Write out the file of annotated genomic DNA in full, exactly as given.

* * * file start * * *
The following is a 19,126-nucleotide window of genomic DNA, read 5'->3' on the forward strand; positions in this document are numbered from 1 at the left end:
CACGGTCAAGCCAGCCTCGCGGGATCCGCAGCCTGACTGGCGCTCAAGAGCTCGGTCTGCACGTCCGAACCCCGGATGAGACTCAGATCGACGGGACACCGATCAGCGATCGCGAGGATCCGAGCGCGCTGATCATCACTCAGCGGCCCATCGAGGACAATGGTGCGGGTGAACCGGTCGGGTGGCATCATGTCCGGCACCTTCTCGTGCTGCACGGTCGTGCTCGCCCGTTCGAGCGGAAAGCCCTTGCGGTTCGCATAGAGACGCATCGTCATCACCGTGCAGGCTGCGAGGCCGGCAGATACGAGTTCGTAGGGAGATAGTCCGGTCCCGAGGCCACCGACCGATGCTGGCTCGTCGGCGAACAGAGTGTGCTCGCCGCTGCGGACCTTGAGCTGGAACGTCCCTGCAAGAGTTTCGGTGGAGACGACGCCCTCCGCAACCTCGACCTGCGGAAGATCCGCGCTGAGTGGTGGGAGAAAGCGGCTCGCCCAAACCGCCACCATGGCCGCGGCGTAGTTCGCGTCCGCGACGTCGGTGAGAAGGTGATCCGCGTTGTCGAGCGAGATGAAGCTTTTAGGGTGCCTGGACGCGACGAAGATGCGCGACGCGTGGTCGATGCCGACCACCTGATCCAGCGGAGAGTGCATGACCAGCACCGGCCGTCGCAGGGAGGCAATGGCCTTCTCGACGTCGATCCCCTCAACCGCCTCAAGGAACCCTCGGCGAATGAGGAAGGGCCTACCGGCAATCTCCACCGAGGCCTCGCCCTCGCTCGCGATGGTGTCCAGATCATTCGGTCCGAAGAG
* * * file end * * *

The following is a 19,126-nucleotide window of genomic DNA, read 5'->3' on the forward strand; positions in this document are numbered from 1 at the left end:
CACGGTCAAGCCAGCCTCGCGGGATCCGCAGCCTGACTGGCGCTCAAGAGCTCGGTCTGCACGTCCGAACCCCGGATGAGACTCAGATCGACGGGACACCGATCAGCGATCGCGAGGATCCGAGCGCGCTGATCATCACTCAGCGGCCCATCGAGGACAATGGTGCGGGTGAACCGGTCGGGTGGCATCATGTCCGGCACCTTCTCGTGCTGCACGGTCGTGCTCGCCCGTTCGAGCGGAAAGCCCTTGCGGTTCGCATAGAGACGCATCGTCATCACCGTGCAGGCTGCGAGGCCGGCAGATACGAGTTCGTAGGGAGATAGTCCGGTCCCGAGGCCACCGACCGATGCTGGCTCGTCGGCGAACAGAGTGTGCTCGCCGCTGCGGACCTTGAGCTGGAACGTCCCTGCAAGAGTTTCGGTGGAGACGACGCCCTCCGCAACCTCGACCTGCGGAAGATCCGCGCTGAGTGGTGGGAGAAAGCGGCTCGCCCAAACCGCCACCATGGCCGCGGCGTAGTTCGCGTCCGCGACGTCGGTGAGAAGGTGATCCGCGTTGTCGAGCGAGATGAAGCTTTTAGGGTGCCTGGACGCGACGAAGATGCGCGACGCGTGGTCGATGCCGACCACCTGATCCAGCGGAGAGTGCATGACCAGCACCGGCCGTCGCAGGGAGGCAATGGCCTTCTCGACGTCGATCCCCTCAACCGCCTCAAGGAACCCTCGGCGAATGAGGAAGGGCCTACCGGCAATCTCCACCGAGGCCTCGCCCTCGCTCGCGATGGTGTCCAGATCATTCGGTCCGAAGAG